Foremost is the history of sport in Canada, especially the divisive role money played in the development of sport here. But also, I’ll be commenting on the fascinating evolution of sport itself. In Orillia, my home town in Ontario, the YMCA was the centre of the sports world up to World War II. Since my first book outlined the history of the Y in Orillia, I’ll have insights to share locally. In the larger arena, I’ll be commenting on Olympic history. My research on Walter Knox led me to some interesting and little known sides of Olympic politics and competition. He was an Olympic coach three times, and recorded inside details of that world.
Walter Knox was also a miner, caught up in the gold mining boom in northern Ontario 100 years ago. I've found the stories around those wild days in the bush really engrossing. Right now I'm reading a gem of a little book written in 1947 on the history of mining in Canada, Free Gold, by a man who was there and who met many of the major players involved. That frontier world, the bigger-than-life personalities, the incredible hardship, the bonanzas – I’ll give you a taste of that side of Canada’s history. And knowing Walter, it’s not surprising he found that life exhilarating.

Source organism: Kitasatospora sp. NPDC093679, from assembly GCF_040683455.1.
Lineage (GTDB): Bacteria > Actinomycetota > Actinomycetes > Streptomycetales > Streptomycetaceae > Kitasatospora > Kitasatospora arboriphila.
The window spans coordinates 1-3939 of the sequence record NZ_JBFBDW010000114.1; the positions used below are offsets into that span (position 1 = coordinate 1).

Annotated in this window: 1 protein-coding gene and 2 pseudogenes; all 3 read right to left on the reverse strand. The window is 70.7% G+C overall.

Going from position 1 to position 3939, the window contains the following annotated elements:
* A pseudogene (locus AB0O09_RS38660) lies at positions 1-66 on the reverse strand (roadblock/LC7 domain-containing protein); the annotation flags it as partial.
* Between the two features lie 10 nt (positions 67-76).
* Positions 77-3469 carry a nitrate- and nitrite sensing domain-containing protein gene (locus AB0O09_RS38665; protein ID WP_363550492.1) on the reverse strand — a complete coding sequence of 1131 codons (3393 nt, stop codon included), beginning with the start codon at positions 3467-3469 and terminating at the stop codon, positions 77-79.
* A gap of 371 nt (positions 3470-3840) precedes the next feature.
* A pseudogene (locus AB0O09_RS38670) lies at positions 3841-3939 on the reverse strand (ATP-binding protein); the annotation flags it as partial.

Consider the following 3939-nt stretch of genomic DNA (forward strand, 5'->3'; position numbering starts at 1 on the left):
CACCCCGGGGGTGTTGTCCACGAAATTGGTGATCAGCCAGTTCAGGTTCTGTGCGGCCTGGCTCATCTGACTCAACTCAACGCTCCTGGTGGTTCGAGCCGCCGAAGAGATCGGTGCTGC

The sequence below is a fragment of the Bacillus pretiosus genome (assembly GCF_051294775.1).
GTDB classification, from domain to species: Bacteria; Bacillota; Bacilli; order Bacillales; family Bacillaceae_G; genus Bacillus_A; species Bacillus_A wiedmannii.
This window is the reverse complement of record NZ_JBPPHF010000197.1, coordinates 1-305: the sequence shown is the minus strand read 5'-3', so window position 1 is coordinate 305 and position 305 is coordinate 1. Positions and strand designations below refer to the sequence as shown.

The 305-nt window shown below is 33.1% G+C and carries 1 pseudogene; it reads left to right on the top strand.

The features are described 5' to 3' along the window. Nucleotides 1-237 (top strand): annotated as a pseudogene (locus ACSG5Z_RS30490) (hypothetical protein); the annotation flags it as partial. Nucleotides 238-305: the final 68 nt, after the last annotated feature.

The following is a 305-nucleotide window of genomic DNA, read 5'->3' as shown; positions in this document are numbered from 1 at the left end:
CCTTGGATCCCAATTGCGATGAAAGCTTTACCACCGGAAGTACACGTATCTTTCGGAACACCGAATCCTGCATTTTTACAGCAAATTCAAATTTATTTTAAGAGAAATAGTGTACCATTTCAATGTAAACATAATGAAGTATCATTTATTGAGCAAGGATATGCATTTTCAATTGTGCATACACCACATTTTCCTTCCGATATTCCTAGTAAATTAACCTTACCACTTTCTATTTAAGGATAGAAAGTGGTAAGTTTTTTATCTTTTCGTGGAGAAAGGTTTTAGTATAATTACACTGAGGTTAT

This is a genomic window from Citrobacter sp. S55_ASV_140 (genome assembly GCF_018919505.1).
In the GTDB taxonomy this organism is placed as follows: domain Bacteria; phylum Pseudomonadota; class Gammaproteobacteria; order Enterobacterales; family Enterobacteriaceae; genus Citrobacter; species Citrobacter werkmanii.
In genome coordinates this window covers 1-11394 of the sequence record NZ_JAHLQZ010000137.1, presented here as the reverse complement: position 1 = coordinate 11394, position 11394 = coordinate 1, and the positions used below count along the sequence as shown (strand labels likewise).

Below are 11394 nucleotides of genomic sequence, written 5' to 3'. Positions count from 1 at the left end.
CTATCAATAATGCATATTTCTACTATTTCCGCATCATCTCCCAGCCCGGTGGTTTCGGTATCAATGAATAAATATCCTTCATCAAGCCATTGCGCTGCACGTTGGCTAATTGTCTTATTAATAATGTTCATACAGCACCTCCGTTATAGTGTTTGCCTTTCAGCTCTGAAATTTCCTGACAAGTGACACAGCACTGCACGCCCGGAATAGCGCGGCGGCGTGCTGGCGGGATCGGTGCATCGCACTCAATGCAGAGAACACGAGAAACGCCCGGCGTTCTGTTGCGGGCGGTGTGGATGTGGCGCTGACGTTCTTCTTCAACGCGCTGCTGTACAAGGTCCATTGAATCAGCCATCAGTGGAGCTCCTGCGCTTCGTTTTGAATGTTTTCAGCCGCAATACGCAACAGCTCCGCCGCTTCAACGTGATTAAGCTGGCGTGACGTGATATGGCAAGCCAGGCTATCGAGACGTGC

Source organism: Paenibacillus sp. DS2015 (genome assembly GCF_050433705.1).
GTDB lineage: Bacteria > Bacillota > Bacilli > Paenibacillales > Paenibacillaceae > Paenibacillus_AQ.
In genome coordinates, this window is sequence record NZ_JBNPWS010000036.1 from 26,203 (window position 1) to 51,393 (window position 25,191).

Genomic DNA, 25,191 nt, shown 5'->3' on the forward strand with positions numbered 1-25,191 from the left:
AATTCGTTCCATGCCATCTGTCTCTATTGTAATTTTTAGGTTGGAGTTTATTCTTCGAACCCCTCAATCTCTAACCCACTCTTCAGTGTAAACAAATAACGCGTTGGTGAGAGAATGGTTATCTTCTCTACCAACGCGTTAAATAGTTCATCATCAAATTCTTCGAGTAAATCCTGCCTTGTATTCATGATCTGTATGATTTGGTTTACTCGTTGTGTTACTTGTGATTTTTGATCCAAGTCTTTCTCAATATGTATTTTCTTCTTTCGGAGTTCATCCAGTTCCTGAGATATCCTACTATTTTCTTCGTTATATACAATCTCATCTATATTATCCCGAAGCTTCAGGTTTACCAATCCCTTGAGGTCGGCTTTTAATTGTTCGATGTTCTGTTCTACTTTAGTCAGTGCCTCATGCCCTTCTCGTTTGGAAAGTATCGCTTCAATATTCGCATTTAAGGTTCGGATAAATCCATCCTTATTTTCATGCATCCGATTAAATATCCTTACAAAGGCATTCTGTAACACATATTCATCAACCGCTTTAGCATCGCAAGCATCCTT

Finally, the physical education program in the Ontario school system has a very interesting history that I discovered in my research. Walter was a big player in both the philosophical development and the execution of that program. In 1920 there were no physical education classes as we know them in the curriculum and no organized team sports. Ten years later there were inter-school competitions in a range of sports and gym classes were becoming a common part of the curriculum. That development had a huge impact on the YMCA too.
There are other topics too - women in sport, the Scottish Highland Games, the elites’ drive to civilize Canadian society – I'm sure I’ll get around them as well. And of course, current events that relate to these historical topics will draw my attention.
I think history is important. Understanding how events evolved and the forces that drove them long ago, gives up insight as to how our world is working today. Nothing happens in a vacuum. History gives us a more objective vantage point to recognize the forces that drive our world.
So, I hope everyone will check in here periodically for a little food for thought.